We also need to set up one for the years. In this case, we need a blank area of the sheet, which the user won’t see (I often use a separate sheet), and we need to type in the consecutive values for the years. Start the values for the year from 2015, rather than 2014, as in the graph we are comparing one year with a previous year. So, when we select 2015, the previous year is 2014.

Now go back to the left-hand side of the sheet and use data validation to restrict the values that can be entered in cells D28 (for the year) and D29 and D30 for the graph options. This means that on these cells only values from the dropdown will be permitted.

Then use the dropdown to select the values. For now, we will select the values ‘2015’, ‘Actual Turnover’ and ‘Forecasted Monthly Turnover’. That completes the first stage.

Step 2: Setting up a mini data table

The mini data table uses the values from the dropdowns to pull the data from the main table.

The first stage in creating a data table is to create the monthly timeframe. Using the date function, enter the formula in cell D34. This sets up a link to 1 January of the selected previous year. So, if cell D28 has the value ‘2015’, then the formula above gives the value ‘1/1/2014’.

We now need the next 23 consecutive months in our formulae. Excel’s EOMONTH formula can be used to specify the end of a month whose value is stored in another cell. So, for example, if we have the date ‘23/04/2015’ in cell C12, then putting the formulae ‘D12=EOMONTH(C12,0)’ in D12 will return the value 30/04/2015 – the end of the current month. And, if we want the first of the next month, we just add one: ‘D12=EOMONTH(D12,0)+1’, which returns 1 May 2015.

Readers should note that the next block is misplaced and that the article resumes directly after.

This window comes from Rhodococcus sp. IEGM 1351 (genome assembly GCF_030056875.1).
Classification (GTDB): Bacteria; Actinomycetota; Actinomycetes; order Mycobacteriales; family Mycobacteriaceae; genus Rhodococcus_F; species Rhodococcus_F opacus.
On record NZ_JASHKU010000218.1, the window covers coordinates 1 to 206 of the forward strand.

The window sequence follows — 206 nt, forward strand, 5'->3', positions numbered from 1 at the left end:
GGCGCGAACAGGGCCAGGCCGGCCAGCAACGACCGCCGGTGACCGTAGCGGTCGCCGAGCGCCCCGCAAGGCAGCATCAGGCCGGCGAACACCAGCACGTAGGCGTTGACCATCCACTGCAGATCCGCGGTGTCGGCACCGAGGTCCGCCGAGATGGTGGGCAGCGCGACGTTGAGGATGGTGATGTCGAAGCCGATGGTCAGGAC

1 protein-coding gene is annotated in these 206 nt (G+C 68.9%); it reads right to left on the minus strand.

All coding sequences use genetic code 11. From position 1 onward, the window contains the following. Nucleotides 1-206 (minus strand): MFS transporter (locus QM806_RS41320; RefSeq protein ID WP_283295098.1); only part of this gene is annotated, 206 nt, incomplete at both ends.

So in cell E34 enter the formula ‘E34=EOMONTH (D34,0)+1’. Then in cell F34 enter ‘F34=EOMONTH (E34,0)+1’. Now we drag this latter formula to the right to complete the timeline, which should be 24 columns showing adjacent months. Altering the value in D28 will automatically adjust the values in the timeline.

The next step is to incorporate the two axes into the data table. These are just cell references to the values in cells B29 and B30. So, in cells B36 and B37 put ‘=D29’ and ‘=D30’ respectively.

The next step is the most challenging: populating the mini data table using the values from the axes and the timeline. We’ll use a combination of the OFFSET and MATCH functions to do this. The OFFSET function allows you to return cell values relative to an ‘anchor’ cell. The MATCH function returns the position of one value within another range.

Enter the formula in cell D36. This will be the intersection of the first month and first axis option in the data table. And now drag this formula across both axes of the timeline to complete the values in the data table.

If you use the dropdowns in cells D28, D29 and D30, then the data table should update automatically.

Step 3: Setting up the charts

This is the final part of the dynamic chart – actually creating the chart. Highlight the first row of the data table and insert a standard line chart. This is the first axis in our graph. We can click on the graph and select the data source to specify the second axis.

We now have a dynamic chart that allows us to select two rows from the main data table and compare.

About the author

Kapil Kapur is the director of Fingertips Intelligence, which helps companies obtain management information (a.k.a business intelligence) easily.

David Nunn is Content Manager at AAT.